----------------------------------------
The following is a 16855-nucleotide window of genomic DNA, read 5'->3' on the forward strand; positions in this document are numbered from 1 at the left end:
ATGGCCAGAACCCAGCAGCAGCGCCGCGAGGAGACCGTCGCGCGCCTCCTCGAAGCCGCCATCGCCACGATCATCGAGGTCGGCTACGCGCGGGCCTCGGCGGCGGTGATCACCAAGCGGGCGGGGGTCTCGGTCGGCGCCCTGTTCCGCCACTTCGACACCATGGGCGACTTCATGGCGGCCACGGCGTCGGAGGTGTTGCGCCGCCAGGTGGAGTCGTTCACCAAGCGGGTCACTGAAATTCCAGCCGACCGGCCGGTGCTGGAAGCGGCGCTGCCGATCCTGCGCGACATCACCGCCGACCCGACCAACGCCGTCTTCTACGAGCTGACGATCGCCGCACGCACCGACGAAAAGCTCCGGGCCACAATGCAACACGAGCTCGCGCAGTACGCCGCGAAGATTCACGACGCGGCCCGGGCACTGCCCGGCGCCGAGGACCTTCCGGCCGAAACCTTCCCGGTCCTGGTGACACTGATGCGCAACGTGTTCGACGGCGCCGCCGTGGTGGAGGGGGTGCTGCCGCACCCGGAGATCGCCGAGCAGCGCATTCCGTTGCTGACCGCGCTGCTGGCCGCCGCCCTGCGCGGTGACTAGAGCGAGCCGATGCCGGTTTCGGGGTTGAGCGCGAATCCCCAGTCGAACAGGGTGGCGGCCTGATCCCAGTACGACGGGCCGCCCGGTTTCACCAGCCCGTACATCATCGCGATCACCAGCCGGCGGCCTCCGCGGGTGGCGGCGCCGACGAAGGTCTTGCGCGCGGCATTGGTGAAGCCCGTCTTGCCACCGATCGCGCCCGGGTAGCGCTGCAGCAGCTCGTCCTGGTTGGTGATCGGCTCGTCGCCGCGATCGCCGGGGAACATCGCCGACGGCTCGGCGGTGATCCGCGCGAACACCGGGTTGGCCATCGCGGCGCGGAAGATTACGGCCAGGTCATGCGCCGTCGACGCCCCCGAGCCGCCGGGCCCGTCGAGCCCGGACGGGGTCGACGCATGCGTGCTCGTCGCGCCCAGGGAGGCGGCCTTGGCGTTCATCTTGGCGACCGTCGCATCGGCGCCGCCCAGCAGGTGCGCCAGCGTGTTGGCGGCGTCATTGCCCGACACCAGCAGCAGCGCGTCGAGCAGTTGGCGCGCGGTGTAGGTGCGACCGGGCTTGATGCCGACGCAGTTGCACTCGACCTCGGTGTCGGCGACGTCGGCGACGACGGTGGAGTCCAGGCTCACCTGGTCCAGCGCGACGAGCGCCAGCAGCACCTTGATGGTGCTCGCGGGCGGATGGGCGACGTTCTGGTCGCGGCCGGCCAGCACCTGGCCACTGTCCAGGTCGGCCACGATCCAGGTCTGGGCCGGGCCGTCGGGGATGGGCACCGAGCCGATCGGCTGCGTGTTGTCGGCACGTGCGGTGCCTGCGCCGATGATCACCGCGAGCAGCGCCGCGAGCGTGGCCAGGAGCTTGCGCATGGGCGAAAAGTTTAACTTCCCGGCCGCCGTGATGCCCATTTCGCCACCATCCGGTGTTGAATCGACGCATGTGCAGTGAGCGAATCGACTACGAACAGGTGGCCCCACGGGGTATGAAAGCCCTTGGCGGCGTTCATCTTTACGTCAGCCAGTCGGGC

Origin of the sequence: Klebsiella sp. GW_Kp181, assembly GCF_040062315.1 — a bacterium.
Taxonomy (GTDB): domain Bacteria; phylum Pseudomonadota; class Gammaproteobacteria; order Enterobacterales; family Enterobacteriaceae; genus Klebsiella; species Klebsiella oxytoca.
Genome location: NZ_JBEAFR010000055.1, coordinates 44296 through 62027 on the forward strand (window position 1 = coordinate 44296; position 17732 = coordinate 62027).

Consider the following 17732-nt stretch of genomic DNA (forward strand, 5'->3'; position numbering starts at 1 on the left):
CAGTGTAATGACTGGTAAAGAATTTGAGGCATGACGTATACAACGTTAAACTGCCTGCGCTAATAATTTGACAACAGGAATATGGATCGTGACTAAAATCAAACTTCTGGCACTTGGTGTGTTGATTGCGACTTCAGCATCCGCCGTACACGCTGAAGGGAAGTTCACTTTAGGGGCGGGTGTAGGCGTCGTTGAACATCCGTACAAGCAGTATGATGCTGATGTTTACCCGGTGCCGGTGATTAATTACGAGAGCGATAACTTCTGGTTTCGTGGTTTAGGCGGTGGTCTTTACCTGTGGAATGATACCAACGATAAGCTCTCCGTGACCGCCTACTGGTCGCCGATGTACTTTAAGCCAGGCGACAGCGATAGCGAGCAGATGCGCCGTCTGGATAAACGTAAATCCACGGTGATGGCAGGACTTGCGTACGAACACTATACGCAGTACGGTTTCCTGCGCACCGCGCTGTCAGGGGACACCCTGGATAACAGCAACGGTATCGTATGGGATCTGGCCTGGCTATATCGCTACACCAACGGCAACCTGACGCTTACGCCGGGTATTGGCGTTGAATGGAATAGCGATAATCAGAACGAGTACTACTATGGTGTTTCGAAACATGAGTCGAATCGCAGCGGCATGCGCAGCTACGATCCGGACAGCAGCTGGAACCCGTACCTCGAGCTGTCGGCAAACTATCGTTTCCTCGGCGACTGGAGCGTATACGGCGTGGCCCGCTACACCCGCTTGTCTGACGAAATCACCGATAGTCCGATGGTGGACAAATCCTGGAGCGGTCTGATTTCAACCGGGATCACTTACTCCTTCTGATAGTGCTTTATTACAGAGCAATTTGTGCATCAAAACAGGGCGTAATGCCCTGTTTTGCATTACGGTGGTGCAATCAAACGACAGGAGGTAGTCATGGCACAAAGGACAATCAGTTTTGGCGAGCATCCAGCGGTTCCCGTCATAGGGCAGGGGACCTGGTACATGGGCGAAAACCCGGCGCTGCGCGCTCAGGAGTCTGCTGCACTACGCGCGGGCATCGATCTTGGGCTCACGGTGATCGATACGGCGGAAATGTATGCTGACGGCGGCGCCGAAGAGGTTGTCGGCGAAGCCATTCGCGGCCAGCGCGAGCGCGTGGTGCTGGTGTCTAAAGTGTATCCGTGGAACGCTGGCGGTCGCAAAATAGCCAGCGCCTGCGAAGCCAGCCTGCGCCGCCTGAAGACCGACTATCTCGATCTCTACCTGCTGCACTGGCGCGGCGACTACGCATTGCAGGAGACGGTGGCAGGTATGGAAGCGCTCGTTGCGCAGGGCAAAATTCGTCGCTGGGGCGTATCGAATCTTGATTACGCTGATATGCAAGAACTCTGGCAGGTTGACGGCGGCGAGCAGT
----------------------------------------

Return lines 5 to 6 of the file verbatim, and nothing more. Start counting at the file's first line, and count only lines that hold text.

Genome location: NZ_JBEAFR010000055.1, coordinates 44296 through 62027 on the forward strand (window position 1 = coordinate 44296; position 17732 = coordinate 62027).

Consider the following 17732-nt stretch of genomic DNA (forward strand, 5'->3'; position numbering starts at 1 on the left):